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Battle of the Bulge


In 1965, impossibly wide Cinerama screens were filled corner to corner with stars and WW2 action in the box office hit BATTLE OF THE BULGE.

Robert Shaw, hot off his film debut in OO7's "From Russia With Love" stars as German tank commander Colonel Hessler. The best the Germans have, he's put in charge of a major attack near Belgium that would have turned the tide of the war back to the Nazi forces.

As Christmas 1944 nears, popular opinion is that the Germans have surrendered and troops are ready to head home. Luckily for us, we have Henry Fonda starring as Lt. Col. Kiley, who is convinced that a tank attack is coming.

Much like the lone voices sounding the alarm pre-Pearl Harbor, he's largely ignored until its far too late and the Panzers are rolling into US camps.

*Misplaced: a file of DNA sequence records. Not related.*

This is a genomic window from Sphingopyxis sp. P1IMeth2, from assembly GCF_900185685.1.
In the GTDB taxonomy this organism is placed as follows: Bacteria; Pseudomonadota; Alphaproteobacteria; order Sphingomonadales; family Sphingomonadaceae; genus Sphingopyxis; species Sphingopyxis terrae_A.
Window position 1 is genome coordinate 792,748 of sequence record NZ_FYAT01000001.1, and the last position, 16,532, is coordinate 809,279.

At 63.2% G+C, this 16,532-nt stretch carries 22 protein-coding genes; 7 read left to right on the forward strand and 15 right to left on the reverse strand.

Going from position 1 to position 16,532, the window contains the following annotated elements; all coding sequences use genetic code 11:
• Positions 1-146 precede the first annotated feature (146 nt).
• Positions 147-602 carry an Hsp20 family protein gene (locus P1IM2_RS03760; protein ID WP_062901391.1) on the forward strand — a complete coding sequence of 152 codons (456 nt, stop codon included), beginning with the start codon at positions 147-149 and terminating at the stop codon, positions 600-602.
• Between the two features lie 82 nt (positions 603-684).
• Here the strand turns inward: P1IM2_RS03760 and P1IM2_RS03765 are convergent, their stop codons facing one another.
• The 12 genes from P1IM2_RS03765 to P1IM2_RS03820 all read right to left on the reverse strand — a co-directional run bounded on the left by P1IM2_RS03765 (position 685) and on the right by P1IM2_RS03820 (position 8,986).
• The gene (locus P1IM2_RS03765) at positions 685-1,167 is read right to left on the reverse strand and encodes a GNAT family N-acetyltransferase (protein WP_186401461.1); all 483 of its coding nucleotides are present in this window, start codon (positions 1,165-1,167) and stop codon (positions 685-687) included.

The film is massive in size and scope, with nearly three hours of military planning and action. The first third is mostly planning, but Director Ken Annakin (The Longest Day, Those Magnificent Men in their Flying Machines) serves up almost constant action in the final two hours.

Dana Andrews, Robert Ryan, George Montgomery lead the cast, with Charles Bronson in one of his first breakout roles and Telly Savalas serving up some comic relief.

While a lot of the full scale action is exciting and well shot, some of the model work is so bad it's stunning. I could have shot a couple of these sequences in my backyard with my iPhone and achieved more realism.

But anytime the camera sweeps over snowy landscapes with full size tanks and explosions, its impressive.

The film premiered at the Pacific Cinerama Dome Theatre in Hollywood on December 16 1965, the 21st anniversary of the battle.

54 years later, its an interesting tribute to the one million men and women that served in WWII.

While it may be questionable as a faithful retelling of history (Eisenhower criticized it as historically inaccurate) there's no arguing its entertainment value. BATTLE OF THE BULGE gets a respectful B-.

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